ArcNews Online

Spring 2006

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Using GIS to Ensure Effective Communication and Protection

Protecting Archaeological Resources During an Oil Spill in Washington State

There are 29 federally recognized tribes resident in Washington State, as well as a rich history of cultural sites located along coastal shorelines and rivers. Therefore, any oil spill has the potential to damage and contaminate archaeological sites associated with these areas.

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Base GIS layer incorporating oil spill geographic response plan and watershed areas with tribal contact areas.

During an emergency response to such an oil spill, an effective response requires accurate information and clear communications. To meet this criteria, the Washington State Department of Archaeology and Historic Preservation (DAHP) and its GIS consultant, GeoEngineers, Inc., have created a GIS application that provides the Oil Spill Incident Command Structure current data on archaeological site locations during an oil spill. This application was developed for the Washington State Department of Ecology Oil Spill Response Program and includes contact information for notifying concerned tribal government cultural staff. This Oil Spill Tribal Contact tool provides quick and easy access to current tribal contact names for geographic regions.

During a recent spill event, the ecology responders were able to quickly identify the tribes of concern by using the application. By clicking on a map at the location of an oil spill, a list of federally recognized tribes was generated on the fly through an associated database. Dr. Allyson Brooks, State Historic Preservation officer and director of DAHP, states, "Our ability to protect these unique and special places in Washington is directly related to the speed with which we can get information to the tribes and other decision makers and first responders on the scene. By providing current data in spatial and tabular format, GIS helps us accomplish that mission."

DAHP uses a combination of ArcView and ArcInfo for digitizing and maintaining archaeology site locations. As part of DAHP's GIS initiative, more than 19,000 archaeological sites have been mapped in GIS and attributed with information regarding site type (e.g., burials, petroglyphs). Each site is mapped within a geodatabase and linked to a scanned image of the original documentation regarding the discovery of the site. This data is available to DAHP staff via a customized ArcGIS Desktop interface. It is not subject to public disclosure; however, data sharing is possible with governmental agencies through memorandums of understanding. In this way, DAHP is able to share this information with the Washington Department of Ecology for protection of these valuable resources during oil spill events.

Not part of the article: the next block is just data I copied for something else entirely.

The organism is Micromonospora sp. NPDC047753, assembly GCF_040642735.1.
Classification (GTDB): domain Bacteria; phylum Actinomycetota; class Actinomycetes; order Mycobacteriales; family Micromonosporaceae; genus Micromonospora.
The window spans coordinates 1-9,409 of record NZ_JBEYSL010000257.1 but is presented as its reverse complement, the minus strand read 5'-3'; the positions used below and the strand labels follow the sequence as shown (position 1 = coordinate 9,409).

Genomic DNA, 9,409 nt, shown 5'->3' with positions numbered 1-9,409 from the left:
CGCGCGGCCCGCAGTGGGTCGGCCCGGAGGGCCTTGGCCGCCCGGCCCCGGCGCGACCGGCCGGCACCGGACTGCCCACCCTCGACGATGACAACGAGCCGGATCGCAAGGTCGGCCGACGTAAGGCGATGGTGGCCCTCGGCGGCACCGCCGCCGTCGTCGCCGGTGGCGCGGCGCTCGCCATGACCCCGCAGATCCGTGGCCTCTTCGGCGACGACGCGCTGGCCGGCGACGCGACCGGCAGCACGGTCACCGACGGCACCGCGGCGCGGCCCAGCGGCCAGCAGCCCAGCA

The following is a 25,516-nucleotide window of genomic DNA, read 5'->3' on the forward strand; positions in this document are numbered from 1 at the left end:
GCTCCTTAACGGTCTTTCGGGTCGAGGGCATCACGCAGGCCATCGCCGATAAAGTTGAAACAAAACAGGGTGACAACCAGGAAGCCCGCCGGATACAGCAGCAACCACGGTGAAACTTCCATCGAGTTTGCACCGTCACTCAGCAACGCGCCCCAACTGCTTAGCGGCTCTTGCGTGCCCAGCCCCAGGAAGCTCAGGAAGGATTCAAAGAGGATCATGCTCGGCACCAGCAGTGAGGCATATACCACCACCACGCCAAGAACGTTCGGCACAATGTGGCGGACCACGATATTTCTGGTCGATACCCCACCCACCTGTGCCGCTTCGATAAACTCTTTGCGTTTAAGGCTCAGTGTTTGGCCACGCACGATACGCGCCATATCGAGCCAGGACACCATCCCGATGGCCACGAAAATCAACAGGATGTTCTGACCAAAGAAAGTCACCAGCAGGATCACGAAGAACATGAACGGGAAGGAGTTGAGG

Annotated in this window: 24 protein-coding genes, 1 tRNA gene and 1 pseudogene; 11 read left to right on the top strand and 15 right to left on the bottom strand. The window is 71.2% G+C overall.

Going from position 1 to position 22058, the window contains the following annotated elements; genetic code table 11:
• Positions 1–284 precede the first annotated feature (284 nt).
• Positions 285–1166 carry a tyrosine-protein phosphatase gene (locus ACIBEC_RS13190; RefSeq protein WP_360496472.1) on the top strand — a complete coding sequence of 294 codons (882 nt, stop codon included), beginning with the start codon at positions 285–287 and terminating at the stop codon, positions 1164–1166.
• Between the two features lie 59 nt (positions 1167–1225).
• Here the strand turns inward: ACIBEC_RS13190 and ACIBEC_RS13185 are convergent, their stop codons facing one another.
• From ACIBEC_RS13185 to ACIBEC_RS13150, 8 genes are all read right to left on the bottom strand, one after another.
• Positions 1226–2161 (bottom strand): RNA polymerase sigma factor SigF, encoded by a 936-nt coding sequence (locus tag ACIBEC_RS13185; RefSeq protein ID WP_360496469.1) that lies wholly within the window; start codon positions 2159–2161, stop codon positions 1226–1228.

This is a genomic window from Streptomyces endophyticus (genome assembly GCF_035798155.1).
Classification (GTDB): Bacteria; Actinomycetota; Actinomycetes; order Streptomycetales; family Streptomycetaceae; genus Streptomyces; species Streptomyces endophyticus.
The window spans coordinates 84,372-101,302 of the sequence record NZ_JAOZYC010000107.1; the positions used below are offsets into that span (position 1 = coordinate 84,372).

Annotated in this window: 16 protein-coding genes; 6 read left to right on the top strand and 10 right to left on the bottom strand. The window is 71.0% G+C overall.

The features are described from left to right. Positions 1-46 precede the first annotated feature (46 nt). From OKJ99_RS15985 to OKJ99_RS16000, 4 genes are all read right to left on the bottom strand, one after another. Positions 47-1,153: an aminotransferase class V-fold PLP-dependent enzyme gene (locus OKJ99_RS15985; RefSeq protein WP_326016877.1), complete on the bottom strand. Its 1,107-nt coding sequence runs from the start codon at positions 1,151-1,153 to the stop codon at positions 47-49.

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An example of the tribal contact information presentation.

With funding from the state's Coastal Protection Fund and the assistance of the Tribal Historic Preservation Offices and cultural staff of the 29 tribes, DAHP created a series of specific GIS layers for each tribal government reflecting its geographic area of interest, its reservation lands, and watersheds for which each tribe's cultural department wanted notification when a spill occurred.

In many parts of the state, multiple tribes require notification. Also along the Columbia and Snake rivers, tribes now resident in Oregon and Idaho have an interest and require notification. The GIS application has a database table identifying any archaeological site potentially at risk and the specific cultural staff contact with phone number, an after-hours emergency number, and details on any staff who have hazmat training. These screens were created for ease of use during an emergency and allow for quick printing of contact sheets. Also, since names and phone numbers frequently change, the table was created to allow for ease of updating.

For more information, contact State Archaeologist Dr. Rob Whitlam, DAHP (tel.: 360-586-3080, e-mail:

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